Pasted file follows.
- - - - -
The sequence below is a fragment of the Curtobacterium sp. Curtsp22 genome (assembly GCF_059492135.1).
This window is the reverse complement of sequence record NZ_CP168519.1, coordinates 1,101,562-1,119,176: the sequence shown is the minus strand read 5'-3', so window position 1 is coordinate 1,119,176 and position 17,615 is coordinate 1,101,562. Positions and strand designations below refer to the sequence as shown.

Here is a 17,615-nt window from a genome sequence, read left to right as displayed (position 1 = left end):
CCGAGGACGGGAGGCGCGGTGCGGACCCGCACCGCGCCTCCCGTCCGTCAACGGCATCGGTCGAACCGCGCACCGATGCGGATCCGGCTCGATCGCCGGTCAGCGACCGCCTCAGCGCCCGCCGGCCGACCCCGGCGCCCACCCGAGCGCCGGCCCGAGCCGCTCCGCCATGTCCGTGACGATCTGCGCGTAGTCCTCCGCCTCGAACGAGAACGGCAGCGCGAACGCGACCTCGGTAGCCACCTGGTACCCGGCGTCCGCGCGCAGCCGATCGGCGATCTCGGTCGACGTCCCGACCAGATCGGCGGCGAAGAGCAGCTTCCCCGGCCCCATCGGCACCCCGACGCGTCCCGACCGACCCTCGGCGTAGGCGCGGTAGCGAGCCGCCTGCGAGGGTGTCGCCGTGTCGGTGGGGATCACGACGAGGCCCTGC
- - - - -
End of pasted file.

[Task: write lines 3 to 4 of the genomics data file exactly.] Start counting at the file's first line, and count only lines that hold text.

Here is a 17,615-nt window from a genome sequence, read left to right as displayed (position 1 = left end):
CCGAGGACGGGAGGCGCGGTGCGGACCCGCACCGCGCCTCCCGTCCGTCAACGGCATCGGTCGAACCGCGCACCGATGCGGATCCGGCTCGATCGCCGGTCAGCGACCGCCTCAGCGCCCGCCGGCCGACCCCGGCGCCCACCCGAGCGCCGGCCCGAGCCGCTCCGCCATGTCCGTGACGATCTGCGCGTAGTCCTCCGCCTCGAACGAGAACGGCAGCGCGAACGCGACCTCGGTAGCCACCTGGTACCCGGCGTCCGCGCGCAGCCGATCGGCGATCTCGGTCGACGTCCCGACCAGATCGGCGGCGAAGAGCAGCTTCCCCGGCCCCATCGGCACCCCGACGCGTCCCGACCGACCCTCGGCGTAGGCGCGGTAGCGAGCCGCCTGCGAGGGTGTCGCCGTGTCGGTGGGGATCACGACGAGGCCCTGC